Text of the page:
“Does it stimulate your appetite? Yes. Do people gain weight if they take it? Possibly true. Patients with severe heart failure do have cachexia,” or severe weight loss and muscle wasting, he says. “One could argue that people with nausea, lack of appetite, or who are losing weight could think CBD would help them. People with heart failure have a fair amount of discomfort, including edema [swelling] and somatic or pain-related issues, so you could think CBD has a role.”

But there isn’t really any evidence to prove that it will relieve heart failure symptoms or be safe to use if you have heart failure, he adds.

What We Know About CBD

Some research suggests that CBD oil may improve some heart-related symptoms:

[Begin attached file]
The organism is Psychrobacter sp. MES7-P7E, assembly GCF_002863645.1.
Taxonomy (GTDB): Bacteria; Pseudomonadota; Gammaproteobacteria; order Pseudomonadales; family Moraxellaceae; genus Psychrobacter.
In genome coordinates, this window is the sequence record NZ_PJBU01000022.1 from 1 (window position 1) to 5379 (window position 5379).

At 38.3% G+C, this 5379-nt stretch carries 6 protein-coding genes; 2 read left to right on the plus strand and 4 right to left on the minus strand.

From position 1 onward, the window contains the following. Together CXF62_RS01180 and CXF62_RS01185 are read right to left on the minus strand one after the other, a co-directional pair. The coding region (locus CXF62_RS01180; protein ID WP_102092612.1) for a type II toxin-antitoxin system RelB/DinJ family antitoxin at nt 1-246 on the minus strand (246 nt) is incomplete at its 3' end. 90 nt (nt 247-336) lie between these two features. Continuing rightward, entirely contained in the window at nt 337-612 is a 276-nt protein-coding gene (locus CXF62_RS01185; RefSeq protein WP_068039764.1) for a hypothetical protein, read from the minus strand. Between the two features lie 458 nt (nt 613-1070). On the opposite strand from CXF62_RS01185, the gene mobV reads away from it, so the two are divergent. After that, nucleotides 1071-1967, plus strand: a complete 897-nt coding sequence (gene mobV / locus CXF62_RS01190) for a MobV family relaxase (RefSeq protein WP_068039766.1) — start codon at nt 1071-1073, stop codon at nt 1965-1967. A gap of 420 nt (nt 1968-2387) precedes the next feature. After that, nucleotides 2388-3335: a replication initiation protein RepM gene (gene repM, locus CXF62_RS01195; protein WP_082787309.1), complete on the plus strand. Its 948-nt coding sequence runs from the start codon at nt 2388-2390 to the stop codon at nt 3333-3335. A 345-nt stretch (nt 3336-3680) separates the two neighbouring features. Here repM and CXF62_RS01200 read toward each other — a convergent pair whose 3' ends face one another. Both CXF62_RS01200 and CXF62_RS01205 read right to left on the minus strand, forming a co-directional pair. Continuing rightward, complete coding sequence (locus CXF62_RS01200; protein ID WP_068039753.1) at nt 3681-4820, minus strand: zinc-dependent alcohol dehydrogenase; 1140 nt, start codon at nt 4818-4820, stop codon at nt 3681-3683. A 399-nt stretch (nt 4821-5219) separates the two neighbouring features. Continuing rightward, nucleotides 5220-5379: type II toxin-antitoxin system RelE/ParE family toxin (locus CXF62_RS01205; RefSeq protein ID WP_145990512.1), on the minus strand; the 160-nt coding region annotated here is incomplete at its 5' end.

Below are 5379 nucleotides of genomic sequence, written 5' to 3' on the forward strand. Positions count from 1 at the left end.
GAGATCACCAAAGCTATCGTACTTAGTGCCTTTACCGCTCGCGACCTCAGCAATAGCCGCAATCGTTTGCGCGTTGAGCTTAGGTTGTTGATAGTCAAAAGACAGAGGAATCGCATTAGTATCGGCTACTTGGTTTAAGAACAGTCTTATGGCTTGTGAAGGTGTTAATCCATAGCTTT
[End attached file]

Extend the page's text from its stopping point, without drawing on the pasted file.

• A very small study conducted in 2017 in England found that CBD improved resting blood pressure and blood pressure spikes related to stress in people without heart conditions.
  • Various studies in animals have shown that CBD could improve vasorelaxation, or opening of arteries for better blood flow, as well as reduce inflammation. A small clinical trial from Mexico studying CBD in people with heart failure hasn’t reported any results yet.
  • A large study of more than 161,000 people hospitalized for heart failure who had used marijuana found that they had, on average, a lower risk of death and shorter hospital stays. But this doesn’t necessarily mean CBD oil would have the same benefit.

It’s illegal in the U.S. to market CBD by adding it to any food or calling it a dietary supplement. Also, although the FDA has approved a few CBD drugs to treat certain diseases, don’t expect CBD sold over the counter to be safe or beneficial for heart failure, Lundgren says.

Continued